Just like last month’s Dying Light, reviews of Evolve have been slow to surface. The reason for this is that many reviewers felt passing judgement before the servers became fully populated would be unfair.
With the game now out, reviews are finally starting to trickle through. GameSpot got the ball rolling with their 8/10. In their review it was confirmed that, and as many expected, it’s at its best when played with buddies. It also received a 4.5/5 from The Escapist – whose bottom line was “Evolve is a strong co-op title that rewards good teamwork with an amazing experience” – and 7/10 from ShackNews.
We’ve spent around an hour with it so far. In-depth progression tables – which bestow new abilities once certain criteria has been met – and a wealth of unlockable characters give a decent incentive to keep playing, but for just how long remains to be seen. Right now, it’s hard to imagine it keeping us up until the small hours like Titanfall did.
Keeping with the monster theme for a moment, we have Monster Hunter 4 Ultimate on 3DS up next. Under Eurogamer’s new review policy it gained an ‘Essential’ rating. “This is easily the best Monster Hunter so far, for veterans and newcomers alike. With it, I think Capcom has achieved exactly what the series has been aiming for since it started edging gently Westward: a perfect balance of Circus Maximus and just plain old circus. Get it. Stick with it. Buy yourself some thumb plasters” they said, with blatant first-hand experience of sore digits.
Pocket Gamer’s review echoed the above: “If you’re looking to join the hunt, this is undoubtedly the best place to start” they said. Nintendo Life also gave it 9/10, warning that “it’s a significant undertaking” but “utterly enthralling once you’re drawn in”.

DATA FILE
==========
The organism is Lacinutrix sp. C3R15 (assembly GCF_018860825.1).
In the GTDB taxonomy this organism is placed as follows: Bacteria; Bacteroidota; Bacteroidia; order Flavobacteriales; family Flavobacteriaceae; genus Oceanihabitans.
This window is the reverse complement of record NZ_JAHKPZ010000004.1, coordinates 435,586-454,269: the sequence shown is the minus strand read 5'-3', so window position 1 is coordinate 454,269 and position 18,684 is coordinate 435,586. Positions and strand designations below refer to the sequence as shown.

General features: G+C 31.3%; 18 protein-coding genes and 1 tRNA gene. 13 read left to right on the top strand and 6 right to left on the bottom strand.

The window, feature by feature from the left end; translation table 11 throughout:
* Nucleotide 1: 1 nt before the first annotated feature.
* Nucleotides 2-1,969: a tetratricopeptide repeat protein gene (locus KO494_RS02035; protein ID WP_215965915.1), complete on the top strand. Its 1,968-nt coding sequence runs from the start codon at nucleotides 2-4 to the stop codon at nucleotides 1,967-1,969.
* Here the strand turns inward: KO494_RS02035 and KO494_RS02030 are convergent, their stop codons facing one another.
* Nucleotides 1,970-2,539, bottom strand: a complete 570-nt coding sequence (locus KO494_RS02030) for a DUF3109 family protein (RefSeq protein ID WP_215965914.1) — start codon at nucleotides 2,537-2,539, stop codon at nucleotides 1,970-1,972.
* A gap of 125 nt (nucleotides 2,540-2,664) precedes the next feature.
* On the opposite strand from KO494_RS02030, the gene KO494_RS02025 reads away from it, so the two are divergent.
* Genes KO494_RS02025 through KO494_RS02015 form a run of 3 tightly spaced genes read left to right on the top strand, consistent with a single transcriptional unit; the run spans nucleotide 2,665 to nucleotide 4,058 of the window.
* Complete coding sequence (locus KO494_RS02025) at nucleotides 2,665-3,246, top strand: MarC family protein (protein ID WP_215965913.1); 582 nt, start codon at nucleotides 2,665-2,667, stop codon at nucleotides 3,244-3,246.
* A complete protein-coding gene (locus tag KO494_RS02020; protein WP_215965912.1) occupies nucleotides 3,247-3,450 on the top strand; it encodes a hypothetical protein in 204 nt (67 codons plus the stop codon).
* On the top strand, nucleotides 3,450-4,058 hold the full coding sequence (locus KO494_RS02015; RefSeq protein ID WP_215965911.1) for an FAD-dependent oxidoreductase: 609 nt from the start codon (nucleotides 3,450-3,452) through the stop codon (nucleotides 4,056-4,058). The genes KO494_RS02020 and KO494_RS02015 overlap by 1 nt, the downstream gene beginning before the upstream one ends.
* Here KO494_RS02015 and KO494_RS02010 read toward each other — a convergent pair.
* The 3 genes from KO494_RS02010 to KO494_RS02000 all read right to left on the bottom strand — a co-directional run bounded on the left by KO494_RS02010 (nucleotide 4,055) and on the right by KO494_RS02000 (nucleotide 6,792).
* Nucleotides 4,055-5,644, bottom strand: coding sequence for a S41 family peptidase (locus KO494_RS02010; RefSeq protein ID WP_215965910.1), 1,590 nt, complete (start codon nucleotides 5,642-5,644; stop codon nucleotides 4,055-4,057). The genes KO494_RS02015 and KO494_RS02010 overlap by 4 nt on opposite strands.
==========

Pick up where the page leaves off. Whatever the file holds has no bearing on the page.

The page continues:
Monster Hunter 4’s release date coincides with the release of Nintendo’s new fangled 3DS. Joining the new system on store shelves are The Legend of Zelda: Majora’s Mask 3D and Ace Combat Assault Horizon Legacy+. For the uninformed, Assault Horizon Legacy made its first 3DS appearance in 2011. This is an enhanced version with C-stick camera controls, amiibo support – used here to unlock new aircraft skins – and improved 3D effects. As far as new inclusions go, that appears to be it. It’s a full price release, suggesting Namco didn’t make their money back on this one the first time round.
The Legend of Zelda: Majora’s Mask 3D sounds a bit more exciting when it comes to refinements and whatnot. “Many of the frustrating elements from the original are gone, and because of the nature of the three-day cycle, it’s a perfect thing to pick up, play, and turn off after one cycle completes” claimed Destructoid.
ShackNews meanwhile had this to say: “While some aspects of it haven’t aged well, Nintendo has made enough smart changes to make this remaster worth a second look for those like me who left the original undone. It’s nicely presented, shows some real growth of the seeds planted in Ocarina, and is easily among the most unique games in the franchise”. It’s hard to argue about how unique Majora’s Mask is – it’s easily one of Nintendo’s darkest titles, and if it wasn’t for Freshly-Picked Tingle’s Rosy Rupeeland it would be one of the weirdest too. It’s as if Tim Burton got hold of the franchise and turned it completely upside down.
There’s certainly nothing weird about Don Bradman Cricket, out this Friday on PS4 and Xbox One. Well, that’s aside the absurd digital pricing – a ridiculous £59.99 on both PSN and the Xbox One store.
Thankfully Team 17 has their head screwed on straight when it comes to pricing up downloads. In comparison, £14.99 for The Escapists on Xbox One is a bargain. Giving the chance to escape from a prison by any means necessary, it’s one of those rare games that’s impossible to pigeonhole. A lack of hand-holding makes it hard to recommend to all and sundry, but the likes the Official Xbox Magazine and God is a Geek – who gave it 7/10 and 8/10 respectively – urge you to give it a try. A physical version is also available for around £20.
Over on PSN meanwhile there’s Activision’s pleasingly outlandish Chivalry: Medieval Warfare (£11.99) on PS3 and two new PS4 titles – Super Stardust Ultra (£9.99) and Unmechanical: Extended (£7.99). Digital versions of Hyperdimension Neptunia ReBirth2 and Atelier Ayesha Plus ~The Alchemist of Dusk~ on PS Vita are due too, as well as Star Wars: Episode III: Revenge of the Sith on PS3. We don’t recall that last one being particularly good when it arrived on PS2 back in 2005, and so we highly doubt the last ten years have been kind.
Still, better that than Star Wars: Super Bombad Racing.
Next week: The Order: 1886 (PS4), Dead or Alive 5 Last Round (PS4/Xbox One) and retail releases of Pure Chess, Pure Pool and Stick it To The Man on PS4